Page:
============================================================
110.11001100100110110010011001111111[101100...] (true bits to remove)
110.11001100100110110010011001111111 (if rounding down or dropping bits)
110.11001100100110110010011010000000 (if rounded to nearest)
^{* "" is the separator for the inprecision and outofprecision hidden bits.
** "[ ]" bits even past the hidden bits  the bits to be rounded}
Even though these bits were in the hidden area and are considered outofprecision, rounding helps with the loss of precision with successive math operations operating on it. The precision slowly decreases with chopping off the bits (i.e., rounding down). However, if rounding is done correctly for some math functions, the rounding up and down of the least significant digit will cancel each other out over time. This is equivalent to counting the number of heads when flipping a coin several times.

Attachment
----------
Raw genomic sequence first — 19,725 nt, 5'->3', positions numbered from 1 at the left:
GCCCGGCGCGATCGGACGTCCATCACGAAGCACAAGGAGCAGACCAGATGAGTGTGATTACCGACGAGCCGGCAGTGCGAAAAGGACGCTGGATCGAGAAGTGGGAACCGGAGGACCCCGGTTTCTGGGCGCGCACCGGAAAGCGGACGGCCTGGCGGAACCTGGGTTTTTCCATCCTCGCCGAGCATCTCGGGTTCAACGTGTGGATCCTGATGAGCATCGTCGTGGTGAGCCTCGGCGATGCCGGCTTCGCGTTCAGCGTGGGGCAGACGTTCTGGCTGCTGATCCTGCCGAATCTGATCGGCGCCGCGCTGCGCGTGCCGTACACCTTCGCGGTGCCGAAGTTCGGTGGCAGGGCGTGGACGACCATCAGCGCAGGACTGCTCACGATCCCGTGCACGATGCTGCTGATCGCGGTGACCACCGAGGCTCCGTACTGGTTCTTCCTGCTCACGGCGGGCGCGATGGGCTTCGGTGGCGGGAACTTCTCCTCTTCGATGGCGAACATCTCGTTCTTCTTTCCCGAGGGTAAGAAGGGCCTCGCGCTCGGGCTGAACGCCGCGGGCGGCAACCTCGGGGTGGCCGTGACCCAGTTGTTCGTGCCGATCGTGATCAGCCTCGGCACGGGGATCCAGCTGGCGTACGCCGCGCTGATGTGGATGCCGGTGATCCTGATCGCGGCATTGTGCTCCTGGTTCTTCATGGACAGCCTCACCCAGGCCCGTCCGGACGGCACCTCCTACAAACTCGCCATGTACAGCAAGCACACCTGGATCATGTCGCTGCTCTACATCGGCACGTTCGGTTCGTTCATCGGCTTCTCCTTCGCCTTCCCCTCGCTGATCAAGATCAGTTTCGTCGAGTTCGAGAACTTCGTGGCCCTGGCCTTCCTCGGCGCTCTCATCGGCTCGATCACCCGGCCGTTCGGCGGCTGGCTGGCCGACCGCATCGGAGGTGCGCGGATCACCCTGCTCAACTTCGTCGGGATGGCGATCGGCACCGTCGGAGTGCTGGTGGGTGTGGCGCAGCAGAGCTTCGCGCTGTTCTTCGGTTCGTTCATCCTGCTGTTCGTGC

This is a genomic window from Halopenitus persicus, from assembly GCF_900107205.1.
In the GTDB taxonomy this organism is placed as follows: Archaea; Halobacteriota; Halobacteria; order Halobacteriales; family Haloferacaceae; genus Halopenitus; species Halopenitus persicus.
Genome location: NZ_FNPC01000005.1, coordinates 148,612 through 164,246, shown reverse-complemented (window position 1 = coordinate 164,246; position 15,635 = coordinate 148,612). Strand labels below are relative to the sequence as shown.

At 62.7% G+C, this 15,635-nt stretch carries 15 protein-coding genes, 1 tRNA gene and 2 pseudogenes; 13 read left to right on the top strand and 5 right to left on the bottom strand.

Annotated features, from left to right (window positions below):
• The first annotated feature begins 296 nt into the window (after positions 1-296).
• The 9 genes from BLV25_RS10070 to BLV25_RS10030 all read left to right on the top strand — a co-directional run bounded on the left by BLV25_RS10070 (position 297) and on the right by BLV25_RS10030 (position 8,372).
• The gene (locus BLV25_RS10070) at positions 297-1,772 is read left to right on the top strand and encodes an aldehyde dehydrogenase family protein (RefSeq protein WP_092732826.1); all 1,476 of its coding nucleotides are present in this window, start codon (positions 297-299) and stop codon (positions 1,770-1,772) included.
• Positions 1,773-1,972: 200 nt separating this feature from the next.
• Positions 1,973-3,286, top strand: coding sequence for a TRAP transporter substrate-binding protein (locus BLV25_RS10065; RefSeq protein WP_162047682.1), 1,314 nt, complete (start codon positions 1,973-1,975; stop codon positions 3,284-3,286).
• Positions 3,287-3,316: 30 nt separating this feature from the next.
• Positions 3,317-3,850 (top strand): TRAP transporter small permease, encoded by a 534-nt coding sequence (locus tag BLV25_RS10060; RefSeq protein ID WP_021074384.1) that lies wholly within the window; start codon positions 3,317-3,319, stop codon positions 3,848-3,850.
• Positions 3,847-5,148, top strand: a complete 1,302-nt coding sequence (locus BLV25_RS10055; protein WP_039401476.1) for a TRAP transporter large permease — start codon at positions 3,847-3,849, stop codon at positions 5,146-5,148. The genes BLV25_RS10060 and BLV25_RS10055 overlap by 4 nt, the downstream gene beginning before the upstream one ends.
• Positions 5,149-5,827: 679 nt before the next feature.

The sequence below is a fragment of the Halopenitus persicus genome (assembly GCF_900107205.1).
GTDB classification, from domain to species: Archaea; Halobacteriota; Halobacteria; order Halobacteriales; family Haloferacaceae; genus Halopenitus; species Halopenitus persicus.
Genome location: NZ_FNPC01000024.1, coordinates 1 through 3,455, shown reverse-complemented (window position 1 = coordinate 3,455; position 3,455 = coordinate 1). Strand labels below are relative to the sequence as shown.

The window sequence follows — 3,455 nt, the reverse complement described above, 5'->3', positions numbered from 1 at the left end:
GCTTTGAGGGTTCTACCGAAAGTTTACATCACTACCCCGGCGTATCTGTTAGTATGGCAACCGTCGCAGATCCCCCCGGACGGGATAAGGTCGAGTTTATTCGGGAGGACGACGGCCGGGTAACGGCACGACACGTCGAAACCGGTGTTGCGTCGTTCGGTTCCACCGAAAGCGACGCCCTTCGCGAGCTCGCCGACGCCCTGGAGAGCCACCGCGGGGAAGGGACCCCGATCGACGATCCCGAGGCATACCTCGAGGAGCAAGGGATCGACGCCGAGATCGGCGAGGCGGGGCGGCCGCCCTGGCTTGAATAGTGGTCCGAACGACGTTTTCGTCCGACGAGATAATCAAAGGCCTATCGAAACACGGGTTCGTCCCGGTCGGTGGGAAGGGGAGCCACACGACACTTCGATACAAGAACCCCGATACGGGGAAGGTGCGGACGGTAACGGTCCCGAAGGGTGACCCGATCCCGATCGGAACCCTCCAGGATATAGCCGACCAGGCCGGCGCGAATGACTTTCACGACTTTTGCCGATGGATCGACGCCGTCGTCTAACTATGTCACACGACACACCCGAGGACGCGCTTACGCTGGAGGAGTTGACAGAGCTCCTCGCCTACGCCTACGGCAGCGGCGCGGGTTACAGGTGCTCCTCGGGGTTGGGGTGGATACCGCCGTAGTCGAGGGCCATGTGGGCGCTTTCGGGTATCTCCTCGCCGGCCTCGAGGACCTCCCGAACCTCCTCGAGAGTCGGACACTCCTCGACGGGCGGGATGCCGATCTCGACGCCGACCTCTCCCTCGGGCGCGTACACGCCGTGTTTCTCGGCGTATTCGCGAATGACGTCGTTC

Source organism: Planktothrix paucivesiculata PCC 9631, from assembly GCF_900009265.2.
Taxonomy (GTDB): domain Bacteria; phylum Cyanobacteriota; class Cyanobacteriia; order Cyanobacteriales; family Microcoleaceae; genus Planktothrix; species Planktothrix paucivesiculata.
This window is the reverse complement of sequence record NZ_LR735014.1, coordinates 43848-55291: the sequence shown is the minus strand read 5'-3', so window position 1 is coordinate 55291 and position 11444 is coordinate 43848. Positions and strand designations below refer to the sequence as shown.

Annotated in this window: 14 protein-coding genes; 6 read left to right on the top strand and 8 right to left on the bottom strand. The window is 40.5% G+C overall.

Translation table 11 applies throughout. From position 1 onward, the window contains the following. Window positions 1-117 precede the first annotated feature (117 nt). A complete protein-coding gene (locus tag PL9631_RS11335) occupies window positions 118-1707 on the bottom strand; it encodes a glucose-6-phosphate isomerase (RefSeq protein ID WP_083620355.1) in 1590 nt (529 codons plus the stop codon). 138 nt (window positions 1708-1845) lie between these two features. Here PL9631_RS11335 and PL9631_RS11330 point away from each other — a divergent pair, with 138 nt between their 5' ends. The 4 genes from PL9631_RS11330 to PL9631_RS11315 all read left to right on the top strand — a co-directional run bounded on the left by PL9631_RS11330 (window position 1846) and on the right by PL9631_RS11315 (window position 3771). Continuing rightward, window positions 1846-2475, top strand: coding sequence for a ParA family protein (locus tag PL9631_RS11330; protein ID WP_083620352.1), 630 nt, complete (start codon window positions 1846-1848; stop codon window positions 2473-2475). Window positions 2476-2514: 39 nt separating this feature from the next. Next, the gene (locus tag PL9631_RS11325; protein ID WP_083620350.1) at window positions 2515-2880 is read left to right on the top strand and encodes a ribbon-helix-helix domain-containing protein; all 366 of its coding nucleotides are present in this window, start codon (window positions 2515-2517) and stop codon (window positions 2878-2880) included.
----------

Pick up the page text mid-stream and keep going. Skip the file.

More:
Here is an example where hidden bits correct cumulative rounding errors.
For Reference, the correct answer...
1000.110100000000010000000001010110... (exact)
Dropping the Bits...
11.101110011001110100101011001011
+ 1.010001011001100110110101100010 (add operation)
====================================
100.111111110011011011100000101101 (subtotal)
+ 1.010001011001100110110101100010 (add operation)
====================================
110.010001001101000010010110001111 (subtotal)
+ 1.010001011001100110110101100010 (add operation)
====================================
111.100010100110101001001011110001 (subtotal)
+ 1.010001011001100110110101100010 (add operation)
====================================
1000.110100000000010000000001010011 (total is off by 3)
Using Rounding...
11.101110011001110100101011001011
+ 1.01000101100110011011010110001011 (round and add operation)
====================================
100.111111110011011011100000101110 (subtotal)
+ 1.01000101100110011011010110001011 (round and add operation)
====================================
110.010001001101000010010110010001 (subtotal)
+ 1.01000101100110011011010110001011 (round and add operation)